God (Letter 12)



Dangerous, old fruit!

You make an excellent point that the formal, established doctrine of ‘The Trinity,’ is unhelpful at the outset. We are meaning, after all, to present the Biblical God to those who have little or no interest in the church; so we should start from the ‘ground up,’ so to speak. However, even if you disregard the dogma of the historical Church at this point, the Biblical data does seem to hint that God is multi-faceted or even living in community. For example, I reference God’s words in Genesis when he resolves to make man ‘in our image.’ But I concede to you that this is perhaps, overall, a subject for another time.

When it comes to defining and understanding God philosophically, there is so much in the Bible narrative about God declaring, ‘My ways are far above yours…you only see in part, one day in full,’ and so on, that a certain amount needs to be taken by faith, or in other words, at face value, with the attitude of a child, as Jesus taught. I am not seeking to devalue asking the deeper questions, only to remind us that we can only know God by faith, which is when we in effect say, “I don’t know all the details and perhaps never will, but I think this is real, so let’s go for it!”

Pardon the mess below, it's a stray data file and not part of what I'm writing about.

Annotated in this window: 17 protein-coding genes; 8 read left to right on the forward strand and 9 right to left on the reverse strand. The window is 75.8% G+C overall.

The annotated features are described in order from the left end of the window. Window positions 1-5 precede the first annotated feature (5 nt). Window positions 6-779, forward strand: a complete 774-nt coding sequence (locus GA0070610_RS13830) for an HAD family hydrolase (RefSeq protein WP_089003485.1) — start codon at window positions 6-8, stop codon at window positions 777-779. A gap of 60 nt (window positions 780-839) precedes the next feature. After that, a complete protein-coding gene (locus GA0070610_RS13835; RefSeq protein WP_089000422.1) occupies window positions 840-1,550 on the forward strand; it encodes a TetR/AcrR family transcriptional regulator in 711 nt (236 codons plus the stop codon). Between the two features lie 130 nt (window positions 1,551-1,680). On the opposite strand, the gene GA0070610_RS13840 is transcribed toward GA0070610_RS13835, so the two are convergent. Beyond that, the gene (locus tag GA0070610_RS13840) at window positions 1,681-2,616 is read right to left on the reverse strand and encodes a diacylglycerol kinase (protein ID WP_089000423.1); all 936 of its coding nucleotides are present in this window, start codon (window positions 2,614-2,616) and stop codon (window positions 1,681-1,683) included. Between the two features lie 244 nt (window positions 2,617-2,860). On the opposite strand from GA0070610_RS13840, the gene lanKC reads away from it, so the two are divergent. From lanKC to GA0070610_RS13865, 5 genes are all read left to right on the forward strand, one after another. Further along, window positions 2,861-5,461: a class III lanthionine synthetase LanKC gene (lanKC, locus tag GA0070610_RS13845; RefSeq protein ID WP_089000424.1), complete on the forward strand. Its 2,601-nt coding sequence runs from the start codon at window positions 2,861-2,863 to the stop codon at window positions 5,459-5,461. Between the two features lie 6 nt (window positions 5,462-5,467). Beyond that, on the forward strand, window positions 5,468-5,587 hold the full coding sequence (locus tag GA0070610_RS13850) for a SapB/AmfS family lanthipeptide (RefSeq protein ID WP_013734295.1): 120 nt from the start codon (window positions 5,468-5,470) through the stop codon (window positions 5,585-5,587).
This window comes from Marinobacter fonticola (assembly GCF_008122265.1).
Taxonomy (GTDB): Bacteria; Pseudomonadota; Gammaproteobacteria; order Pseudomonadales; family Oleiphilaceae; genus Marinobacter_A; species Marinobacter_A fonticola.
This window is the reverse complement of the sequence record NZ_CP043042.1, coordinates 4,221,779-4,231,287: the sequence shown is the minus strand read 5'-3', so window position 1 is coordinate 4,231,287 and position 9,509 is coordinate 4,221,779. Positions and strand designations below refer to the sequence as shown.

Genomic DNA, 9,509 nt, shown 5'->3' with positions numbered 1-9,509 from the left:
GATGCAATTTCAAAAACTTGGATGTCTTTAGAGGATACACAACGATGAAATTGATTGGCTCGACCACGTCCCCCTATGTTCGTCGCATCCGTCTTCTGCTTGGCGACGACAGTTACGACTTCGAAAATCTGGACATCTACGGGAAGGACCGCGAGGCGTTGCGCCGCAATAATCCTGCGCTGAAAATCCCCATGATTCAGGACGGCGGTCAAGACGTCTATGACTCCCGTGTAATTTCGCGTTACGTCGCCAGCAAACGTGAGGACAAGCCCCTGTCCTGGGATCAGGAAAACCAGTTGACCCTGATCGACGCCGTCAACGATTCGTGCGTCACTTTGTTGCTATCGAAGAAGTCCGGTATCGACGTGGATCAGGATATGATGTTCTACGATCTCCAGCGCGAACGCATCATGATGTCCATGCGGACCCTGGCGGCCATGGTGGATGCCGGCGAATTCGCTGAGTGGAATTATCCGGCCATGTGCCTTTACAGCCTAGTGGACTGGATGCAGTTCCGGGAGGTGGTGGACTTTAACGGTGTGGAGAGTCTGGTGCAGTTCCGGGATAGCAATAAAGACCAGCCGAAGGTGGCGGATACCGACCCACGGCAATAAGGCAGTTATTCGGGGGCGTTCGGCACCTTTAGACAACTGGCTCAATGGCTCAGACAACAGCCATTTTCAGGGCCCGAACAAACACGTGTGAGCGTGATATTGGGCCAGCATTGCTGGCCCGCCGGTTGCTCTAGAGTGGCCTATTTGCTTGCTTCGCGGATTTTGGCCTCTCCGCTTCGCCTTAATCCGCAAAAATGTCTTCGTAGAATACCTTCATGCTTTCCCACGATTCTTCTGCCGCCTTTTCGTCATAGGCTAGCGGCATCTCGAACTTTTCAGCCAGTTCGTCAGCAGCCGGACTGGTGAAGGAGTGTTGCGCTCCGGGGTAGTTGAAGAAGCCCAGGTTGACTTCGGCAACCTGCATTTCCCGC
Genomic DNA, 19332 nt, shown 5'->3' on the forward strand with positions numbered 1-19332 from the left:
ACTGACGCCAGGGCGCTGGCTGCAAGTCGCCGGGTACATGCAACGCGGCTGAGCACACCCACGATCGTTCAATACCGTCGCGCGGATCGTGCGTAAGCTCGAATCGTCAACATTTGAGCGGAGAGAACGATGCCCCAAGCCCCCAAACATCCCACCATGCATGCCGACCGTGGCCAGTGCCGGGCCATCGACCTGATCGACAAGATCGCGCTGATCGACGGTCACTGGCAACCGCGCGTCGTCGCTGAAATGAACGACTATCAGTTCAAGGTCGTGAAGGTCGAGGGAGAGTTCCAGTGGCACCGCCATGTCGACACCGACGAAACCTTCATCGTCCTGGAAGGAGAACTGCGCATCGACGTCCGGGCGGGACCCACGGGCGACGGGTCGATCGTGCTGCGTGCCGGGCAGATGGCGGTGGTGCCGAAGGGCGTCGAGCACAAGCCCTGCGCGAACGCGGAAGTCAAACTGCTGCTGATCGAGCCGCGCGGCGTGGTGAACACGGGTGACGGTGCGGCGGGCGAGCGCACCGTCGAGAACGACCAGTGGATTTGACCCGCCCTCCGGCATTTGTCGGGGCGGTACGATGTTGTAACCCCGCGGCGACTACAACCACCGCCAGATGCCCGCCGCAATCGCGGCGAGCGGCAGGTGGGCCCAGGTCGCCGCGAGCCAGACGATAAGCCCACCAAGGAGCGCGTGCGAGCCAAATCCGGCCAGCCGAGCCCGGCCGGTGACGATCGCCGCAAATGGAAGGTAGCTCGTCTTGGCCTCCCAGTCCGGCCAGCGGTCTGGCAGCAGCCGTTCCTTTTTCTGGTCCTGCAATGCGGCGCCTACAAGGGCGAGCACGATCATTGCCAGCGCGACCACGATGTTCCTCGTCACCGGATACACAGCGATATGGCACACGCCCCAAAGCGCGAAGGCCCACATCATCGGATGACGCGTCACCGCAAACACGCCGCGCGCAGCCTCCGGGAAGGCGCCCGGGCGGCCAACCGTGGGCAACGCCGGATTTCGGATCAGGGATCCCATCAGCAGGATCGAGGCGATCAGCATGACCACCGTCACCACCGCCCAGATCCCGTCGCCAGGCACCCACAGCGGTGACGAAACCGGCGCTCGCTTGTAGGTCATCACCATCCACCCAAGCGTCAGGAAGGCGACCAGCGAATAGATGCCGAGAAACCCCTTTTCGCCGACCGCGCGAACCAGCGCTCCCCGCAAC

Turning to our big question, yes I think that God is innately loving, or to use more helpful synonyms, innately giving, sacrificial and servant-hearted. As you say, it is tough one to call, but as we have discussed, our creation might not be the first or only ‘world,’ through which and into which God has expressed this love of his. The Old Testament poets certainly hint at other ‘spheres,’ and this is the fascinating premise for C.S. Lewis’ Narnia tales: he wrote that, rather than a straight Christian allegory, Narnia was the answer to a hypothetical question of ‘what would Christ look like if he showed up in another world?’ As you rightly outlined, the other qualities flow from his love. Also, remember that the same apostle who defines God as ‘love,’ also defines him as ‘light,’ which I take to mean truth, clarity and without any hint of double-mindedness.

I really strongly agree with your point that systematic doctrine has to come second to Biblical data: too often the Evangelical Church has sought to ‘straighten out’ God and so neglected key Biblical themes. The one value I think doctrine does have in the Christian life is to ground the likes of me: as a serial doubter, ‘blown about on the waves,’ and never trusting God or taking him at his word, it helps me to rest in key, objective truths I believe God to have shown me (to take a slightly silly but safely uncontroversial example, God has promised always to be with me, so any Biblical story or life experience that seems to suggest the opposite needn’t worry me).

You rightly challenge my explanation of evil with the Genesis story. Could it be that Satan had already fallen from heaven at this point (which is outlined in the OT and NT), so setting himself up as God’s enemy? And then Adam is subsequently created into a universe which already features God’s adversary?

SMASHY, my dear friend,

Sir Tom


Leave a Reply

*